In the UK, more than three million houses use septic tanks to dispose of their sewage, whilst the rest are connected to the mains sewer. For those who do have septic tanks, it is the homeowner’s responsibility (and tenants were stipulated in a renting contract) to maintain the septic tank under legislation. It’s slightly more complex than many people think, especially since the government announced new legislation surrounding septic tanks and sewage discharge.
If you’re confused, worry not as we explain everything you need to know about the new UK septic tank legislation and how to avoid penalties.
Discharge UK GOV 2021
You need to empty septic tanks once a year. It used to be that septic tanks could discharge waste into surface water through a direct link, but under 2020 guidelines, new septic tank legislation has been put in place to protect the environment.
As of January 1st, 2020, septic tank discharge cannot be freely released into surface water. This means ditches, rivers, lakes, streams and the like are off-limits where they previously would have been allowed. The reason for this is that septic tank waste is extremely hazardous to the environment, so new rules have been brought into force to try and tackle the issue and keep waterways free of harmful bacteria.
This poses a problem for some homeowners because most septic tanks built before 2020 were connected to surface water. Under the new law, homeowners responsible for a septic tank must replace it to comply. The deadline for doing so was January 1st, 2020.
Septic Tank Replacement
To make septic tanks compliant with the new law, a full replacement to a sewage treatment plant is required. The new kit allows waste to be broken down into cleaner effluent that is not as harmful to the environment and that can be pumped into waterways where permission has been granted. Otherwise, new septic tanks must pump waste into a designated drain field where it cannot pollute water sources.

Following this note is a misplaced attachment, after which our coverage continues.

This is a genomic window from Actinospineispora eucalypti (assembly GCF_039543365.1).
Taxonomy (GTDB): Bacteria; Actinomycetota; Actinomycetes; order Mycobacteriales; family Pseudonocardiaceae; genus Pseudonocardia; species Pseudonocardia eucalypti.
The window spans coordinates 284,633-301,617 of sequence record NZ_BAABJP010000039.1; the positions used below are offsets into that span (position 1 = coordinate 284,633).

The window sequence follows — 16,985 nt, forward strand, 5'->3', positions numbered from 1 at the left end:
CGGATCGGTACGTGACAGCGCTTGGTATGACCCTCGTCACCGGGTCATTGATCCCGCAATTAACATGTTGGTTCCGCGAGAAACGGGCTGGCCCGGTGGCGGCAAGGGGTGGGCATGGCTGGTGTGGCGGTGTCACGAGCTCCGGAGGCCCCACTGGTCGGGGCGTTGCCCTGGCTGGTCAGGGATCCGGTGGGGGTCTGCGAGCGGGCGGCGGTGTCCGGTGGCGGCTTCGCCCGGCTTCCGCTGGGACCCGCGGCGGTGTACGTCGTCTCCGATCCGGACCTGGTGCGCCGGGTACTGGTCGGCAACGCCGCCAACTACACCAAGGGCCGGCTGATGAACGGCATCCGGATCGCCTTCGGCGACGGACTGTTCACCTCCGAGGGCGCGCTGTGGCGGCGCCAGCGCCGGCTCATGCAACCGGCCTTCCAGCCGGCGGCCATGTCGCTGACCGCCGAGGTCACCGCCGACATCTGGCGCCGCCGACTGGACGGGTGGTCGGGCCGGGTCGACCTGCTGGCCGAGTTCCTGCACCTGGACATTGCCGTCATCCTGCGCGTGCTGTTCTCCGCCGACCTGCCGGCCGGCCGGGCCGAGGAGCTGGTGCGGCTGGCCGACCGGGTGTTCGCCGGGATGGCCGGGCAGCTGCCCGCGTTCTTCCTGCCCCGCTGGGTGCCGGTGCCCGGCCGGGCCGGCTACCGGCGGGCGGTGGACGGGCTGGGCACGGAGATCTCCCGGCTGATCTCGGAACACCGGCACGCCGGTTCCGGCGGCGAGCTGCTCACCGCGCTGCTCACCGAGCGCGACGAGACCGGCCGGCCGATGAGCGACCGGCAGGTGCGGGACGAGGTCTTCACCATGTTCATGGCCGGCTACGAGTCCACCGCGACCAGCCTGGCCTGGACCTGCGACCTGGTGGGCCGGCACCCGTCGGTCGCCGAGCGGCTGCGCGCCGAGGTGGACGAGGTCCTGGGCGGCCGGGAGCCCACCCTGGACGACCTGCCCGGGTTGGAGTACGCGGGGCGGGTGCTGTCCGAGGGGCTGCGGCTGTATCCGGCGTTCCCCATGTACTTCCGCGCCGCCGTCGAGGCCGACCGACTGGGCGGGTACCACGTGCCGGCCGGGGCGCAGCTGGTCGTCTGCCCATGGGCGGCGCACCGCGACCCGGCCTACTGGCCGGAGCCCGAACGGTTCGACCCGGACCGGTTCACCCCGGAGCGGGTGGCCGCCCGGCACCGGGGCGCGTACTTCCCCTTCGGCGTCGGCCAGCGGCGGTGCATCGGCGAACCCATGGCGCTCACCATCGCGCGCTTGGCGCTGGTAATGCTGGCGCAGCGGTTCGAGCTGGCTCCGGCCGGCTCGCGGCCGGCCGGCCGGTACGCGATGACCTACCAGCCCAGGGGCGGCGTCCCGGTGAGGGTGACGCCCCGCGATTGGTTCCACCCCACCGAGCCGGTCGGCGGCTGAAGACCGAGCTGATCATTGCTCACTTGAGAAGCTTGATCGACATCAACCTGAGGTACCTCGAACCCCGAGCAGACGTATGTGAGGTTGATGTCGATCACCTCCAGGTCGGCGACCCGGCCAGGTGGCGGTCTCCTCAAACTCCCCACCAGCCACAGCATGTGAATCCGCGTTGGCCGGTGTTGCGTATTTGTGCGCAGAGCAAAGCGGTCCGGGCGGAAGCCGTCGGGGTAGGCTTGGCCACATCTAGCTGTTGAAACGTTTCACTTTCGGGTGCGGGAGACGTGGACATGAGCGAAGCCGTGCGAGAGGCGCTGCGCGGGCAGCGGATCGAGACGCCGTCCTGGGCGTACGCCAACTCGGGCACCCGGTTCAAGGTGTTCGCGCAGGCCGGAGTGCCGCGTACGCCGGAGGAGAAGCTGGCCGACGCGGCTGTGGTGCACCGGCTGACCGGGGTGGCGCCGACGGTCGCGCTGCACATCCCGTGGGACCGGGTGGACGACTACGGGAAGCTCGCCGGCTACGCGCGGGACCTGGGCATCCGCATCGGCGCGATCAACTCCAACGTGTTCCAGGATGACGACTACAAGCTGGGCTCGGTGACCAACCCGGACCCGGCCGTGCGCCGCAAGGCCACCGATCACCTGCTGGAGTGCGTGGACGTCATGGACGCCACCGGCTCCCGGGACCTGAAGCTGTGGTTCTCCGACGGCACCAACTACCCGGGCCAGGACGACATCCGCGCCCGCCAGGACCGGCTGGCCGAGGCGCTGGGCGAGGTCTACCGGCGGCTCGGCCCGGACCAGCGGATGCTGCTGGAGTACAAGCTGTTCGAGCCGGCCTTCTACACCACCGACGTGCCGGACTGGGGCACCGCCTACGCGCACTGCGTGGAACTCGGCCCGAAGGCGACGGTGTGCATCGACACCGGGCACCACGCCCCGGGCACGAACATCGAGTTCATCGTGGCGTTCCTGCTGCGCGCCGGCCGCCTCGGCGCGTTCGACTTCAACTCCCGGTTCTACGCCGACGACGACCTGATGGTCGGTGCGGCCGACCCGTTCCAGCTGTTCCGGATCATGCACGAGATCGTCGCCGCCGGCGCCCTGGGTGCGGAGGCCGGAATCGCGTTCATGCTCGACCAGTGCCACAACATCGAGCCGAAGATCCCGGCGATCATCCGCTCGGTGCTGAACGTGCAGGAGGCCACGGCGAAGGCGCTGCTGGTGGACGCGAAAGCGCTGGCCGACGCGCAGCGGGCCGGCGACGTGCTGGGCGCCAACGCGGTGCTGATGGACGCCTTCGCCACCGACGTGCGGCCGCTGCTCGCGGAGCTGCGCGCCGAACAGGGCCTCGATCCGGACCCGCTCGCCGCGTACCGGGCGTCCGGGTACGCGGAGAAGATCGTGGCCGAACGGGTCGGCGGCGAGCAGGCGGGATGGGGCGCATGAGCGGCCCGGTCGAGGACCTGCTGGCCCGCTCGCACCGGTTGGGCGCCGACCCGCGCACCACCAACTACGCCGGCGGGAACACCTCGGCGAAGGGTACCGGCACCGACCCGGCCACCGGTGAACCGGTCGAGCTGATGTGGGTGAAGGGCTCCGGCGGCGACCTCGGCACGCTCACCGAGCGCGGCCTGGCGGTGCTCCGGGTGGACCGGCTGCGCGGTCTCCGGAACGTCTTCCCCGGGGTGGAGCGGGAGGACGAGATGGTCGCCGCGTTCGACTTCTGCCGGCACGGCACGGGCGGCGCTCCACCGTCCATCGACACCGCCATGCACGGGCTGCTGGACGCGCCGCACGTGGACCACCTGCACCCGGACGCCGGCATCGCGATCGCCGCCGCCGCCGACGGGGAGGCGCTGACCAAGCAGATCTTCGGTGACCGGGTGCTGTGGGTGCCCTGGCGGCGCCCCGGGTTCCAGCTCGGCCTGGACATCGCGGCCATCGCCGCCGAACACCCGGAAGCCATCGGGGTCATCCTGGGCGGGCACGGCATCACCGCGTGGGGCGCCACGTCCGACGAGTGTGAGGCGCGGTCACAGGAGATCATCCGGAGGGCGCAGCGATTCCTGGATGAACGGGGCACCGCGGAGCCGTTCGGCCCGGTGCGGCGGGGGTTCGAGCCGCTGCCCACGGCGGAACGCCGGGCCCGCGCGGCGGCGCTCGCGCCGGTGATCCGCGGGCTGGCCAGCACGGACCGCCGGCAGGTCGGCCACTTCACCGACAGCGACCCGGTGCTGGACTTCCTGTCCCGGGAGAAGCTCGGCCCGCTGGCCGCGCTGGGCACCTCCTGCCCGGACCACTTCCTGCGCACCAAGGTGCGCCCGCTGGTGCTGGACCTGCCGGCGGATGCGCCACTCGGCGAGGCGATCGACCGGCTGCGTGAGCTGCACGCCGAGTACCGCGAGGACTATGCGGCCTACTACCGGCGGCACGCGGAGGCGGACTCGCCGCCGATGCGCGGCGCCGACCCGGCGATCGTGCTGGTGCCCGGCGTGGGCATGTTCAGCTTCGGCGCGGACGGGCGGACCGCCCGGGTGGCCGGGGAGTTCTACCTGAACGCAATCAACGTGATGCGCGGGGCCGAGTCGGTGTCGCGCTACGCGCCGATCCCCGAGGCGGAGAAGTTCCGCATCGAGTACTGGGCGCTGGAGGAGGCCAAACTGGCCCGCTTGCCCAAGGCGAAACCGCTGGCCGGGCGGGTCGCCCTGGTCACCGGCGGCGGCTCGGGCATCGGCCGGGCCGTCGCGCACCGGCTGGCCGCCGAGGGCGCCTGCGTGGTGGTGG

The upgrade can cost thousands of pounds to implement, and it will cost more money in the way of maintenance and electricity, but compared to the penalties associated with sewage discharge under the new legislation, it’s a small price to pay.
Sewage Discharge Penalties
Those with septic tanks are required by law to hold permits. If no permit is obtained, the Environment Agency has the power to issue fines up to £50,000. They can also push for 12-month custodial sentences. In exceptional cases, both a fine and a prison sentence may be issued.
Before installing a new system, you must consult with your local council as to whether you need planning permission. In any case, you will need building regulations approval. Failure to obtain these could result in further penalties. You can also be penalised if you fail to use a registered waste carrier company to dispose of your waste.
In addition, records must be kept of any maintenance and septic tank emptying work, as well as any complaints you’ve received or any issues you’ve encountered. If you don’t comply with all of the rules, you could be looking at fines upwards of £100,000 and a custodial sentence.
If you’re unsure of any of the rules or what you need to do, please contact us and we’ll be happy to help advise you further, contact Thistle Tanks directly via our contact form or call us directly at 01455 230616.
Updated September 2023